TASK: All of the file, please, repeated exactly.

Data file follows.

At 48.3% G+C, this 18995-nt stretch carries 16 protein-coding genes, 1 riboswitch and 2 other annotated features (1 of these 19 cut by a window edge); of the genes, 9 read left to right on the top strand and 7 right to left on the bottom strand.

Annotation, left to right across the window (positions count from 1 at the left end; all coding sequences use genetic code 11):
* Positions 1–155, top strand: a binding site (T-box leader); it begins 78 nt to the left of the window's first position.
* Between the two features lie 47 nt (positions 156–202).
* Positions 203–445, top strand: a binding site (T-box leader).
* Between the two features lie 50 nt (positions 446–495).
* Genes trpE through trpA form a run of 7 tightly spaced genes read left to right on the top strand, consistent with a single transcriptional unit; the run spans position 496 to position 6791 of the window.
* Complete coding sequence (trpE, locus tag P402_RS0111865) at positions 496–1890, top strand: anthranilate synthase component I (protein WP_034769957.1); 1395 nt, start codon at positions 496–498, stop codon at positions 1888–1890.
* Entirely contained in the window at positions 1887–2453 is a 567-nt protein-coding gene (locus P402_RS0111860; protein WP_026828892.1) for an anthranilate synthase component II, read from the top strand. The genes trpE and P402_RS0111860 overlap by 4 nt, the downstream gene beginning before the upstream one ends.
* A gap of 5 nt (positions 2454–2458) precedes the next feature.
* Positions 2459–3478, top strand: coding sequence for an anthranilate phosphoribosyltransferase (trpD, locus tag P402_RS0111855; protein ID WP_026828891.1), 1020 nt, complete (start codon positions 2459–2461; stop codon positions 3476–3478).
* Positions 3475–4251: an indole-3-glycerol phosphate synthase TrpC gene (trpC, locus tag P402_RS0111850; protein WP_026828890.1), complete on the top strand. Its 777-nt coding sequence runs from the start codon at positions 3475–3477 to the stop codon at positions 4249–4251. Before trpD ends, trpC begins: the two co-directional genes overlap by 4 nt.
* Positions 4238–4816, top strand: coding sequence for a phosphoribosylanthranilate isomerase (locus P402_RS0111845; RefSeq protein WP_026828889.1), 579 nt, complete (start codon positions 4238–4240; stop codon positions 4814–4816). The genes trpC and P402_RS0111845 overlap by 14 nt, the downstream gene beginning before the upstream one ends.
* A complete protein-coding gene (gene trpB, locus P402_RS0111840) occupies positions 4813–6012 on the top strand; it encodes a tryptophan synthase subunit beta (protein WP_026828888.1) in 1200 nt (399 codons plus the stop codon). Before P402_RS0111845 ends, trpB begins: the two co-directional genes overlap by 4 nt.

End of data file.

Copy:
At 48.3% G+C, this 18995-nt stretch carries 16 protein-coding genes, 1 riboswitch and 2 other annotated features (1 of these 19 cut by a window edge); of the genes, 9 read left to right on the top strand and 7 right to left on the bottom strand.

Annotation, left to right across the window (positions count from 1 at the left end; all coding sequences use genetic code 11):
* Positions 1–155, top strand: a binding site (T-box leader); it begins 78 nt to the left of the window's first position.
* Between the two features lie 47 nt (positions 156–202).
* Positions 203–445, top strand: a binding site (T-box leader).
* Between the two features lie 50 nt (positions 446–495).
* Genes trpE through trpA form a run of 7 tightly spaced genes read left to right on the top strand, consistent with a single transcriptional unit; the run spans position 496 to position 6791 of the window.
* Complete coding sequence (trpE, locus tag P402_RS0111865) at positions 496–1890, top strand: anthranilate synthase component I (protein WP_034769957.1); 1395 nt, start codon at positions 496–498, stop codon at positions 1888–1890.
* Entirely contained in the window at positions 1887–2453 is a 567-nt protein-coding gene (locus P402_RS0111860; protein WP_026828892.1) for an anthranilate synthase component II, read from the top strand. The genes trpE and P402_RS0111860 overlap by 4 nt, the downstream gene beginning before the upstream one ends.
* A gap of 5 nt (positions 2454–2458) precedes the next feature.
* Positions 2459–3478, top strand: coding sequence for an anthranilate phosphoribosyltransferase (trpD, locus tag P402_RS0111855; protein ID WP_026828891.1), 1020 nt, complete (start codon positions 2459–2461; stop codon positions 3476–3478).
* Positions 3475–4251: an indole-3-glycerol phosphate synthase TrpC gene (trpC, locus tag P402_RS0111850; protein WP_026828890.1), complete on the top strand. Its 777-nt coding sequence runs from the start codon at positions 3475–3477 to the stop codon at positions 4249–4251. Before trpD ends, trpC begins: the two co-directional genes overlap by 4 nt.
* Positions 4238–4816, top strand: coding sequence for a phosphoribosylanthranilate isomerase (locus P402_RS0111845; RefSeq protein WP_026828889.1), 579 nt, complete (start codon positions 4238–4240; stop codon positions 4814–4816). The genes trpC and P402_RS0111845 overlap by 14 nt, the downstream gene beginning before the upstream one ends.
* A complete protein-coding gene (gene trpB, locus P402_RS0111840) occupies positions 4813–6012 on the top strand; it encodes a tryptophan synthase subunit beta (protein WP_026828888.1) in 1200 nt (399 codons plus the stop codon). Before P402_RS0111845 ends, trpB begins: the two co-directional genes overlap by 4 nt.